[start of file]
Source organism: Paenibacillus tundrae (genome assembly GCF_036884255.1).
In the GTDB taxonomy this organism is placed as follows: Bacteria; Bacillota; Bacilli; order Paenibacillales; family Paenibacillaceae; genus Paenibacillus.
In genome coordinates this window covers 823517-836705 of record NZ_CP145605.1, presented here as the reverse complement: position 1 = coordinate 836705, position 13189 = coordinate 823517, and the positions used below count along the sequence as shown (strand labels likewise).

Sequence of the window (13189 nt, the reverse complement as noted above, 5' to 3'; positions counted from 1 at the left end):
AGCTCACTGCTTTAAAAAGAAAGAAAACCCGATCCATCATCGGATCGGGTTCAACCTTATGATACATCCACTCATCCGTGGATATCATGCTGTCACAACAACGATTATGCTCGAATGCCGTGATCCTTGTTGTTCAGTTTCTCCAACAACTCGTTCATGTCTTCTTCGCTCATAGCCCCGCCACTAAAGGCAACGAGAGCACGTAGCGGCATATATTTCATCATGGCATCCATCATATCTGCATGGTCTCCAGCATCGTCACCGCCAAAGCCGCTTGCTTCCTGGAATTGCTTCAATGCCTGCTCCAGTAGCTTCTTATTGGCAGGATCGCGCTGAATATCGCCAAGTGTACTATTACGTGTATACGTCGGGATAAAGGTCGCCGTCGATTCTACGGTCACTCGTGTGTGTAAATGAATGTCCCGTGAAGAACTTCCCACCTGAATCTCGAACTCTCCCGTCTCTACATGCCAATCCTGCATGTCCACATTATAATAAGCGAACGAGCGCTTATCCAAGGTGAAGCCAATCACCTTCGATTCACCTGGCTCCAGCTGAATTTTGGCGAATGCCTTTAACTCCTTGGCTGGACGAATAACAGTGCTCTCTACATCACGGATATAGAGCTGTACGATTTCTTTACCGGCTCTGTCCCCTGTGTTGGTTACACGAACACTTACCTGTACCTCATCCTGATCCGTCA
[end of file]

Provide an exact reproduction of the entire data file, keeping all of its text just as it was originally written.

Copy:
Source organism: Paenibacillus tundrae (genome assembly GCF_036884255.1).
In the GTDB taxonomy this organism is placed as follows: Bacteria; Bacillota; Bacilli; order Paenibacillales; family Paenibacillaceae; genus Paenibacillus.
In genome coordinates this window covers 823517-836705 of record NZ_CP145605.1, presented here as the reverse complement: position 1 = coordinate 836705, position 13189 = coordinate 823517, and the positions used below count along the sequence as shown (strand labels likewise).

Sequence of the window (13189 nt, the reverse complement as noted above, 5' to 3'; positions counted from 1 at the left end):
AGCTCACTGCTTTAAAAAGAAAGAAAACCCGATCCATCATCGGATCGGGTTCAACCTTATGATACATCCACTCATCCGTGGATATCATGCTGTCACAACAACGATTATGCTCGAATGCCGTGATCCTTGTTGTTCAGTTTCTCCAACAACTCGTTCATGTCTTCTTCGCTCATAGCCCCGCCACTAAAGGCAACGAGAGCACGTAGCGGCATATATTTCATCATGGCATCCATCATATCTGCATGGTCTCCAGCATCGTCACCGCCAAAGCCGCTTGCTTCCTGGAATTGCTTCAATGCCTGCTCCAGTAGCTTCTTATTGGCAGGATCGCGCTGAATATCGCCAAGTGTACTATTACGTGTATACGTCGGGATAAAGGTCGCCGTCGATTCTACGGTCACTCGTGTGTGTAAATGAATGTCCCGTGAAGAACTTCCCACCTGAATCTCGAACTCTCCCGTCTCTACATGCCAATCCTGCATGTCCACATTATAATAAGCGAACGAGCGCTTATCCAAGGTGAAGCCAATCACCTTCGATTCACCTGGCTCCAGCTGAATTTTGGCGAATGCCTTTAACTCCTTGGCTGGACGAATAACAGTGCTCTCTACATCACGGATATAGAGCTGTACGATTTCTTTACCGGCTCTGTCCCCTGTGTTGGTTACACGAACACTTACCTGTACCTCATCCTGATCCGTCA